Seeing is Believing When it Comes to Restoring Coastal Louisiana
This month’s “Coastal Connections” event was hosted by VP Sporting Council member Ryan Lambert in Buras, La and brought together more than a 100 people to learn about the proposed Mid-Barataria Sediment Diversion.
2018 Coastal Connections marsh tour. Photo by Jacques Hebert.
Sportsmen understand the important role habitat plays in providing areas for hunting and fishing, and while coastal Louisiana continues to disappear at the rate of one football field every 100 minutes, there is hope that we can turn the tide and rebuild land.
One such effort is happening Plaquemines Parish, where state and local organizations, like Vanishing Paradise and our partners at Restore the Mississippi River Delta, as well as the Coastal Protection and Restoration Authority (CPRA) are bringing together residents, restoration experts, and others to talk about the importance of sediment diversions to rebuilding Louisiana’s coast for people, wildlife and the economy.
This month’s “Coastal Connections” event was hosted by VP Sporting Council member Ryan Lambert in Buras, La and brought together more than a 100 people – including Plaquemines Parish residents, sportsmen, state officials and business leaders – to learn about the proposed Mid-Barataria Sediment Diversion.
People gathered at Capt. Lambert's lodge in Buras. Photo by Jacques Hebert.
The event featured a presentation on the Mid-Barataria Sediment Diversion project, a cornerstone of the 2017 Coastal Master Plan by CPRA diversions lead Brad Barth, followed by a boat tour of nearby Bay Denesse, where a terracing project has successfully built 2,060 acres of new land, creating highly productive habitat ranging from emergent marsh to mud flats and more. Bay Denesse mimics natural processes and is sometimes referred to as a “natural working diversion,” due to the way fresh water and sediment are delivered to the ecosystem there.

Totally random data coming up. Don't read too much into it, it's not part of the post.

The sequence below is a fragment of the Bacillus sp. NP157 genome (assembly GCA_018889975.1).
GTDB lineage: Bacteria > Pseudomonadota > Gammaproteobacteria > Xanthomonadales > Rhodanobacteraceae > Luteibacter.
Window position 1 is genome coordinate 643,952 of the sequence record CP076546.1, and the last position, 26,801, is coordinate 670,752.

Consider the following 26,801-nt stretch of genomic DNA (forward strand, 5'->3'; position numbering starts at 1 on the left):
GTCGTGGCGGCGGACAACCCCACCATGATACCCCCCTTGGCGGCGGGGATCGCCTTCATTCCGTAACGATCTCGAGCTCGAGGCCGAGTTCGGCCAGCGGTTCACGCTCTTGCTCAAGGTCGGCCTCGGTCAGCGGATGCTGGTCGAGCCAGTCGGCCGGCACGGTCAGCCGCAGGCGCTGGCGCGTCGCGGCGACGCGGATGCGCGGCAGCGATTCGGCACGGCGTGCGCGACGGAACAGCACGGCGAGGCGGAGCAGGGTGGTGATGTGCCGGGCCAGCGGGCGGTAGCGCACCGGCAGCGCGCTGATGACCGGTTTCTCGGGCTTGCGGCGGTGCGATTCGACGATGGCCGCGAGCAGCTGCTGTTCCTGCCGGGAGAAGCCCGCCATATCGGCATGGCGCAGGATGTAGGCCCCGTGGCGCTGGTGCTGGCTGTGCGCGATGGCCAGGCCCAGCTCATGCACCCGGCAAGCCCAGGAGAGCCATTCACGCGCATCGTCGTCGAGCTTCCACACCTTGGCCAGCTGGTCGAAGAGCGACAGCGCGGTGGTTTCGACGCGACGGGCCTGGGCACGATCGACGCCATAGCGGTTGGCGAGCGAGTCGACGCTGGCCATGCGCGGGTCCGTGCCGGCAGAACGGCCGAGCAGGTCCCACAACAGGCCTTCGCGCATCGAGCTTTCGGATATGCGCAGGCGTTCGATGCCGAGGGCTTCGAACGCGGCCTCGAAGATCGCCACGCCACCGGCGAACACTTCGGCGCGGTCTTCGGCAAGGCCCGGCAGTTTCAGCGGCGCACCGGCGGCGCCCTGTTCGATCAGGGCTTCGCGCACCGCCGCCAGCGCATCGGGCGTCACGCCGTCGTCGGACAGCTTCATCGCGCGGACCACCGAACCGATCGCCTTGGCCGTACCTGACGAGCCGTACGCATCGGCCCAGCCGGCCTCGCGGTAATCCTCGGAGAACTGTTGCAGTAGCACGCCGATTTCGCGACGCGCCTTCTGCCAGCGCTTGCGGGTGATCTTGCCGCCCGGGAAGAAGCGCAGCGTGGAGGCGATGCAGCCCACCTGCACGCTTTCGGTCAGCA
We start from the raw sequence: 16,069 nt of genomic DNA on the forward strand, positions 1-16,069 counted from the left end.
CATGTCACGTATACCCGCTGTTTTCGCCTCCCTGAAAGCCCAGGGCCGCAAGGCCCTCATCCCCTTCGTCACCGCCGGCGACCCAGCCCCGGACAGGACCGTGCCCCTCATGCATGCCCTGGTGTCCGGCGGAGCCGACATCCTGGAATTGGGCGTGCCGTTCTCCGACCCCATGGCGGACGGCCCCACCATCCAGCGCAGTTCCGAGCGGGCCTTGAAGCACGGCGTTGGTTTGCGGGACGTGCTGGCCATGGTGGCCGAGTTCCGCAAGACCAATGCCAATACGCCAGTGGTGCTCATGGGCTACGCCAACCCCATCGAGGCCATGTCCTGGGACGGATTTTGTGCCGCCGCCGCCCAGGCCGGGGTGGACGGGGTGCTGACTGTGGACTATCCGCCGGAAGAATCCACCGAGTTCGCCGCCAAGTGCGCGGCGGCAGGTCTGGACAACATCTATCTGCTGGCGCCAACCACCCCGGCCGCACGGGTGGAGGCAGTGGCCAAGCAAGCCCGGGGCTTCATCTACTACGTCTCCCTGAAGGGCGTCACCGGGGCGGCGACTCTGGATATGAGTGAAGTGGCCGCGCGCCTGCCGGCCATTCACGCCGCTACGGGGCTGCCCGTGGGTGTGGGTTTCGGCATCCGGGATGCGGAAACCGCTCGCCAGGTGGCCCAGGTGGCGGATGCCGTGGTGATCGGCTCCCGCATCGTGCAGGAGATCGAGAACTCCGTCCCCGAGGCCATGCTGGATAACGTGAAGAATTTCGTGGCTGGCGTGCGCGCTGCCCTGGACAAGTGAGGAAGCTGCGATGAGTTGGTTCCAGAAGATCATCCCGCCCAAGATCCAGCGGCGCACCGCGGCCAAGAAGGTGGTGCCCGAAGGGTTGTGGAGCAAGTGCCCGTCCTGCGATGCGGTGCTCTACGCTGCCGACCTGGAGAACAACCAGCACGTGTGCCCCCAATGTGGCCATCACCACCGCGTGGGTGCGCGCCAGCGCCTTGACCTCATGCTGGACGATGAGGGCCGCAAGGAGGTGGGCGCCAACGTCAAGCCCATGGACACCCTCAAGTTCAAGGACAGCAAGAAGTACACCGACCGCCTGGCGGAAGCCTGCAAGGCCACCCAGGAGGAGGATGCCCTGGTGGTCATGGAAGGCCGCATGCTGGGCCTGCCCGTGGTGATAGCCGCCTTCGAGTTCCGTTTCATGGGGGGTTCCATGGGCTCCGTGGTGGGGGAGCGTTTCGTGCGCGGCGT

Aerial view of river water entering Bay Denesse. Photo by Jacques Hebert.
Capt. Lambert supports sediment diversions as a vital tool in the suite of restoration solutions needed to build new land in coastal Louisiana. He hosted the event at his guide business, Cajun Fishing Adventures, because he wanted to share what he sees every day: The benefits that occur when fresh water and sediment from the river nourish our wetlands to build and sustain land.
“When you actually go and see a diversion that’s working 24/7, it opens your eyes to the wildlife, bird life, and fisheries that you don’t get from just reading about it,” Lambert said at the event. “When you see it for yourself, you become a believer. I really wanted to get folks out there to see for themselves what this project has been able to do as far as building new land here in Plaquemines Parish.”
Vanishing Paradise and Restore the Mississippi River Delta are hoping to plan more informational sessions like this one in the future to connect community members with CPRA to learn more about Coastal Master Plan projects and see firsthand the areas that will benefit from moving those projects forward.
Keep an eye out for upcoming opportunities! Photo by Jacques Hebert.